The economist credited with the idea of the Financial Transactions Tax, James Tobin, once wrote: ‘We should be especially suspicious of interventions that seem both inefficient and inequitable, for example, rent controls in New York or Moscow or Mexico City, or price supports and irrigation subsidies benefiting affluent farmers, or low-interest loans to well-heeled students.'
On this account one must wonder what he might have thought about the impact of his tax on financial transactions if he could have forseen the consternation, especially in those eurozone countries now going ahead with it (see page 4), on its introduction 40 years later.
The FTT now proposed in Tobin's name has all the characteristics of a bad tax, in addition to being both inefficient and inequitable, two tests Tobin himself would have used to measure its effects, for several reasons:
1) It is imposed as a penalty on a financial sector that is believed to have ‘caused’ the crisis (i.e. to appease popular, (misguided) opinion), and inequitable as it is targeted at a section of society purely on account of where they work to make a living;
2) Even if one were to support such an ideological objective, it would not work. The tax can and will be shifted to consumers, and, as an ad valorem tax, will not fall on those who profit from financial services (the shareholders of financial services companies, who are, in the main, trade unions, pensioners, and governments);
3) It is a bad tax because those who impose it are signalling an anti investment, anti business, and, at worst, a peevish, envious, or jealous attitude by government towards investors. For France's prospects as an FDI centre it bodes ill in particular;
4) It won't raise any worthwhile revenue, because activities proposed to be taxed will tend to move outside of the jurisdiction, as is being predicted by the Deutsche and Austrian bourses – and these are public markets. OTC markets, which are less transparent will tend to be the location of derivatives trades driven out of the FTT zone;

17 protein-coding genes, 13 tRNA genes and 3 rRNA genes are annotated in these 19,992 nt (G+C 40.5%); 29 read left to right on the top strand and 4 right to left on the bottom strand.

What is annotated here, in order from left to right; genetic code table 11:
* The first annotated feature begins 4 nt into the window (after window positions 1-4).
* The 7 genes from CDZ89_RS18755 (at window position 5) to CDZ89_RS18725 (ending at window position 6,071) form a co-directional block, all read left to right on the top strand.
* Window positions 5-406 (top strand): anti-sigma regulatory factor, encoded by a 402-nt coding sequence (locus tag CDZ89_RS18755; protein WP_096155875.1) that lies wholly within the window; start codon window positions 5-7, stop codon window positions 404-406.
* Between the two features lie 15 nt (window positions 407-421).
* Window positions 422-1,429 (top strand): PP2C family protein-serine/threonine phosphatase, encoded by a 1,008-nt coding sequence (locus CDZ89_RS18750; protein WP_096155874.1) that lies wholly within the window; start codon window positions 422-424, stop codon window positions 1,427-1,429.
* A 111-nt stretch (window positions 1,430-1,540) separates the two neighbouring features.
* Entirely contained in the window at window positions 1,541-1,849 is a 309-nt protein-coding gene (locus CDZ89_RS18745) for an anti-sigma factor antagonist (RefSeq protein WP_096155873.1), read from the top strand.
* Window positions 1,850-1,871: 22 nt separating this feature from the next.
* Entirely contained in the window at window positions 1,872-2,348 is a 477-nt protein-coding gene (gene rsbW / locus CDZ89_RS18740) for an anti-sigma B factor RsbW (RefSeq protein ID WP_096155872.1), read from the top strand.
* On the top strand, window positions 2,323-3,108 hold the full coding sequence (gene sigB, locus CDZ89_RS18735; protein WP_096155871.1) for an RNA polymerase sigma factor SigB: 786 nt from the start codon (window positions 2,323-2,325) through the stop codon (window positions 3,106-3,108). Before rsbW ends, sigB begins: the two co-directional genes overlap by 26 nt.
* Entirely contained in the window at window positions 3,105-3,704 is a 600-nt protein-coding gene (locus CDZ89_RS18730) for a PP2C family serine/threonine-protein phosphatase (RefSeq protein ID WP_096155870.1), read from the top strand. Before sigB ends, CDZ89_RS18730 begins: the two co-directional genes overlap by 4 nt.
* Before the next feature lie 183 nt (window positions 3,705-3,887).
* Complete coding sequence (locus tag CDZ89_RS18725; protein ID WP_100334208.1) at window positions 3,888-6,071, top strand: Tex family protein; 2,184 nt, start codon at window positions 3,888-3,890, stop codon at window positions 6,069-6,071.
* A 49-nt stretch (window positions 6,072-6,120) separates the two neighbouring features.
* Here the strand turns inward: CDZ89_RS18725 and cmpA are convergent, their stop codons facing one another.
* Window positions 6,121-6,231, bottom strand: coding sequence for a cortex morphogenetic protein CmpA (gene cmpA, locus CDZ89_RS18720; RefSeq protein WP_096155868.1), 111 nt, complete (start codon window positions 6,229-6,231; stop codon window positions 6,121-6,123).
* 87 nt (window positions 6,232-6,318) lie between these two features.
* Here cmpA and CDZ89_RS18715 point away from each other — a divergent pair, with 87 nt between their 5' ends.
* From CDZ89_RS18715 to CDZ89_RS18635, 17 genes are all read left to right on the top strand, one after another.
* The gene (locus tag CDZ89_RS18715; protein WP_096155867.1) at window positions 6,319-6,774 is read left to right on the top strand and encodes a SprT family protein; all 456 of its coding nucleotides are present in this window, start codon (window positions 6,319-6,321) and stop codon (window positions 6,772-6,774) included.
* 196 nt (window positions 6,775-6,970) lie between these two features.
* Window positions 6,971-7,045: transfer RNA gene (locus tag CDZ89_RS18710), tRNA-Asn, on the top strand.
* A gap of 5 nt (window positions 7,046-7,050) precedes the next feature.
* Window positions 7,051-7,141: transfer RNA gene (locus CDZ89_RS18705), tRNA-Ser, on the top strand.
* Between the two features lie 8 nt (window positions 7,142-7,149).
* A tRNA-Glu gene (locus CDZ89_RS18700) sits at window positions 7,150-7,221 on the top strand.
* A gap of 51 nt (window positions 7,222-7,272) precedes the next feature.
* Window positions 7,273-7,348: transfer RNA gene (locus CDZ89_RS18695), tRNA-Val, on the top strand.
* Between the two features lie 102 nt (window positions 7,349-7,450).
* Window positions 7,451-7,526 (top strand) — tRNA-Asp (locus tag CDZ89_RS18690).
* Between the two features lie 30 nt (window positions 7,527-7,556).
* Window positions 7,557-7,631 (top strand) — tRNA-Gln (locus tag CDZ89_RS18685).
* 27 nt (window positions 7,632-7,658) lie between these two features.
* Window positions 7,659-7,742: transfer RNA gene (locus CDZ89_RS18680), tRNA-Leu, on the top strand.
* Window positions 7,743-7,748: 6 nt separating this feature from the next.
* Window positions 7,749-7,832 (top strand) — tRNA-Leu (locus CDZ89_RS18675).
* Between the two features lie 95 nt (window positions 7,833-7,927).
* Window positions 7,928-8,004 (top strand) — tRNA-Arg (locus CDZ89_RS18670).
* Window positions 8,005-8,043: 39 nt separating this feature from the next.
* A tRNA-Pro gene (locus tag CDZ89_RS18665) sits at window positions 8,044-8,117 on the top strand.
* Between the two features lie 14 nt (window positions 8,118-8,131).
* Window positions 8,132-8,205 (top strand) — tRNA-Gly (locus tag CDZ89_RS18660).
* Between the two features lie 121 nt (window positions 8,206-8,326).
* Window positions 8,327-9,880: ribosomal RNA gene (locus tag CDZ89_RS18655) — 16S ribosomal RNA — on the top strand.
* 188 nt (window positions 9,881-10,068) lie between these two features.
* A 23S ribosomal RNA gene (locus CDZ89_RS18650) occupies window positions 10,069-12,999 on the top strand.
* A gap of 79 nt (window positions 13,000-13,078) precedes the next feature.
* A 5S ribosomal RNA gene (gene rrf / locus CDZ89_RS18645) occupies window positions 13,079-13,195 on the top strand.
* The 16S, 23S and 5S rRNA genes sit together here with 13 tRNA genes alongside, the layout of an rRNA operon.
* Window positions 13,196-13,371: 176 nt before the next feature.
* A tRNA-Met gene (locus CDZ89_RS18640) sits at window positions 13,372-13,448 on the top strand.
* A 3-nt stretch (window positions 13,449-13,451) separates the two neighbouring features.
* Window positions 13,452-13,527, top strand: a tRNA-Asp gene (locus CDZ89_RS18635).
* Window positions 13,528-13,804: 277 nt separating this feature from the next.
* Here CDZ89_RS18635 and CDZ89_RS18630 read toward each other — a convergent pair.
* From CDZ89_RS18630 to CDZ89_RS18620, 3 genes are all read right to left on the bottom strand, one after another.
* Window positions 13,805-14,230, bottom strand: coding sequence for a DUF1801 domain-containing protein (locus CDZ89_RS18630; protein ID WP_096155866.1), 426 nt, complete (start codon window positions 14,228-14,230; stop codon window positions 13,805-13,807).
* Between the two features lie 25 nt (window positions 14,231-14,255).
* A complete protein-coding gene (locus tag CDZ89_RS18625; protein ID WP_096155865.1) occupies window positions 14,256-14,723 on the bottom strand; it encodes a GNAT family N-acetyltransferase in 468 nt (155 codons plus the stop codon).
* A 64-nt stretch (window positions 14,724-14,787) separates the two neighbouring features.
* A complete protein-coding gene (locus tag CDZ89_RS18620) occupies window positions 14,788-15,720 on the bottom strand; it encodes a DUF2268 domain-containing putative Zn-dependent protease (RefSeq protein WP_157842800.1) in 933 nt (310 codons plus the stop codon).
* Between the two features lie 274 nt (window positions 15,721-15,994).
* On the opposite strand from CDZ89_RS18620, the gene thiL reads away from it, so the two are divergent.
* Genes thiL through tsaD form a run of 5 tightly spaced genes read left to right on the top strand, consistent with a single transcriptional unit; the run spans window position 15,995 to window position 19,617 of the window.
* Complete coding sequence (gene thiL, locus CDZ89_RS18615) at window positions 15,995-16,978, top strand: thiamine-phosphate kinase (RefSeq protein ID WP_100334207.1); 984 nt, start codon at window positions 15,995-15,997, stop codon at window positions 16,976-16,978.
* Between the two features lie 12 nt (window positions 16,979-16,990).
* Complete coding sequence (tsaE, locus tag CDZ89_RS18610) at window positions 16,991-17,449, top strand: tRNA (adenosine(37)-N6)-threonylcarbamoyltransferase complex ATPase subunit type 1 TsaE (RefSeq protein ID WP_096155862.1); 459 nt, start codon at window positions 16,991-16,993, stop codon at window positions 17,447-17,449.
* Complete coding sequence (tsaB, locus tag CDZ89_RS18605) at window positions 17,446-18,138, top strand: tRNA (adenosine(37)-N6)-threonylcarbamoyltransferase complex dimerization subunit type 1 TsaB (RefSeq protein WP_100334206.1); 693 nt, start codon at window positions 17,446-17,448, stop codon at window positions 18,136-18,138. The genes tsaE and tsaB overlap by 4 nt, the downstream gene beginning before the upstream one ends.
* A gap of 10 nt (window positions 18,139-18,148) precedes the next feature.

5) The most concerning aspect of this episode is that the two main countries proposing it are the heavyweights of the eurozone and their bad judgement of what would be best in their own interest is a setback for hopes that the eurozone's crisis will be resolved sooner rather than later.
Europe and the world needs this crisis to be resolved, but, it will only be resolved by sensible actions. Steps that set back the cause of the European single market, and this the FTT certainly does, are not good for Ireland or the EU, and this should dispel any notions of satisfaction that Ireland, let alone escaping the FTT will benefit from the inevitable drift of business to its markets as a result.
There have been attempts to portray the Irish Government's decision on the matter as purely pragmatic, motivated by hopes of windfall gains, or fears of the negative consequences of the tax. Furthermore, fears have been raised that Ireland being outside the FTT club will weaken its position in negotiating on ESM issues.
It is Germany who comes across as weak here, as Chancellor Merkel opted for the FTT in trying to appease her SDP Opposition into supporting fiscal discipline, a problem Ireland's Government does not have, thanks to the solid backing provided by the Constitutional guarantee given by Irish voters at the referendum.
The FTT might make for good politics for Mrs Merkel, but this is bad economics, and the Irish Government was right to oppose it, from a national and global perspective.